- The U.K. Competition and Markets Authority on Tuesday raised concerns that Stryker's proposed $4 billion acquisition of Wright Medical Group could result in the medtech giant controlling 90% of Britain's total ankle replacement prostheses market, leading to higher prices and less choice for hospitals and patients.
- CMA warned that the anti-competitive nature of the Stryker-Wright deal could have a negative impact in particular on elderly individuals in the U.K. who suffer from arthritis and need ankle replacements, according to the agency's initial Phase 1 investigation.
- Stryker and Wright, which both manufacture a range of orthopaedic products, have until July 7 to address the issues raised by CMA. However, if the medtechs are unable to allay the concerns of regulators, the agency said the proposed merger will be referred for a more in-depth Phase 2 investigation.
Stryker in November 2019 announced its plan to buy Wright for $30.75 per share, at the time representing a total equity value of approximately $4 billion, or $5.4 billion including debt. The deal was touted by the medtech giant as an effort to snag Wright’s lower extremities product offerings, a bid to complement to Stryker’s portfolio and strengthen its overall position in the high-growth market segment.
However, from the start, Stryker's proposal to integrate Wright into its orthopaedics business caused some analysts to speculate that the combined suppliers of foot and ankle devices would draw antitrust concerns from regulators. When the proposed deal was announced, Jefferies analysts estimated that Stryker and Wright together have up to 45% of the lower extremity market.
CMA announced in April 2020 that it was investigating Stryker's planned acquisition of Wright and in May officially launched the agency's initial inquiry to determine if the merging of the two companies would "result in a substantial lessening of competition within any market or markets in the United Kingdom for goods or services."
Competition in the medtech industry is critical to innovation and improvements in patient care, said Joel Bamford, CMA's senior director, in a statement on Tuesday. Bamford noted that the agency is not only concerned that the Stryker-Wright deal could reduce the competitive nature of the U.K.'s total ankle replacement prostheses market but also that it could in turn "lead to worse outcomes for hospitals and patients."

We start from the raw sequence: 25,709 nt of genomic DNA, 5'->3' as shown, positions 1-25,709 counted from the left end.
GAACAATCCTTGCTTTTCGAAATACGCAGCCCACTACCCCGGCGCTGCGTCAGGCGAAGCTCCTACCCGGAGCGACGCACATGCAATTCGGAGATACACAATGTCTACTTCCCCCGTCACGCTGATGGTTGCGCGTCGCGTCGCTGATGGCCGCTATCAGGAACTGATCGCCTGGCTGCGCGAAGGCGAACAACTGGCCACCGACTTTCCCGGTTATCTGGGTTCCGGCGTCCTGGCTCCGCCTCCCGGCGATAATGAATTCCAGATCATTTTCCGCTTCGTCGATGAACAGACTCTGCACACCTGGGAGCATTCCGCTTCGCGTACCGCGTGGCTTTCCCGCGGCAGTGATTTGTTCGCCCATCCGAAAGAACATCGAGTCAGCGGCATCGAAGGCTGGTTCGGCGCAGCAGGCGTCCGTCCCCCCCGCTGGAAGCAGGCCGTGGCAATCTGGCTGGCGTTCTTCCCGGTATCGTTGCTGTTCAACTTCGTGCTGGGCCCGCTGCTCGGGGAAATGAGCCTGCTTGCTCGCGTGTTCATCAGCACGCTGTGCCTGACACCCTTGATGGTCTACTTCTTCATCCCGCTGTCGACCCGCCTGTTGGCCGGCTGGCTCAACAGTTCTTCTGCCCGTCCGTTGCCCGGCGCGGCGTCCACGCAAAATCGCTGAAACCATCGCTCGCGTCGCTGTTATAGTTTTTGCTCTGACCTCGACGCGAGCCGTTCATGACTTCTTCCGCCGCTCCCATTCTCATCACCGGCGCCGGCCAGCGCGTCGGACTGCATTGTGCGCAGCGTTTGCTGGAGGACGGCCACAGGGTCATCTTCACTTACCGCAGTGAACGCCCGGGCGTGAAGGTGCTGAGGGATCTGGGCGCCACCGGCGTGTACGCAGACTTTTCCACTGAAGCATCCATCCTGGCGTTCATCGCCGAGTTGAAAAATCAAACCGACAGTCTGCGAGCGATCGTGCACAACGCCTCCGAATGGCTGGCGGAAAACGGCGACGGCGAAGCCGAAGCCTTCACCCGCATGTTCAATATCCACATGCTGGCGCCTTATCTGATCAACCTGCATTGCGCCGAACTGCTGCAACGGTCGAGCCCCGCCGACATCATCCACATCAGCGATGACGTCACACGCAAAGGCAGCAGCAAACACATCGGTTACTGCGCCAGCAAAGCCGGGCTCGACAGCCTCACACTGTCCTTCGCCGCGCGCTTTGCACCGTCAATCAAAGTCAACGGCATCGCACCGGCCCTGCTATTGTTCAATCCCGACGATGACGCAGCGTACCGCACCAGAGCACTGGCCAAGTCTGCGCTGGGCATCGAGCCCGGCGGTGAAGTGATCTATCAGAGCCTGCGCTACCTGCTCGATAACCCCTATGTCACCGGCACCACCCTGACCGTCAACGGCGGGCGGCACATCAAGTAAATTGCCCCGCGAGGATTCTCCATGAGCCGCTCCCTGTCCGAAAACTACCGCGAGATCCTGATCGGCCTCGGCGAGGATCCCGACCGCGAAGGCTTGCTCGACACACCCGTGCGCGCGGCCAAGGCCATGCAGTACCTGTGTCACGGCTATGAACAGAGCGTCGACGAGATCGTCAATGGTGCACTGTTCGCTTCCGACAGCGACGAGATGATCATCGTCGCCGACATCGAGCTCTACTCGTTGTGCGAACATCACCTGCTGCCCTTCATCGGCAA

In a filing on Wednesday with the U.S. Securities and Exchange Commission, Stryker said the two companies "will continue to work cooperatively with the CMA" to try and resolve the issues raised by the agency.
When Stryker announced in November its plan to acquire Wright, the company expected the deal to close in the second half of 2020, with the standard caveat that the "closing of the transaction is subject to receipt of applicable regulatory approvals" and the completion of the tender offer, among other contingencies.
The Federal Trade Commission in January extended its review of the companies' proposed merger. A so-called second request, received Dec. 31, at the time indicated the FTC was asking for additional information from both medtechs to determine the competition effects of the deal. Armed with that information, U.S. regulators have the power to seek an injunction to stop the acquisition or challenge it in administrative litigation.
Stryker on Monday announced it extended the offering period of its previous cash tender offer for all outstanding ordinary shares of Wright Medical. The tender offer is now set to expire on August 31, unless a decision is made to extend it further or terminate it earlier, according to the company.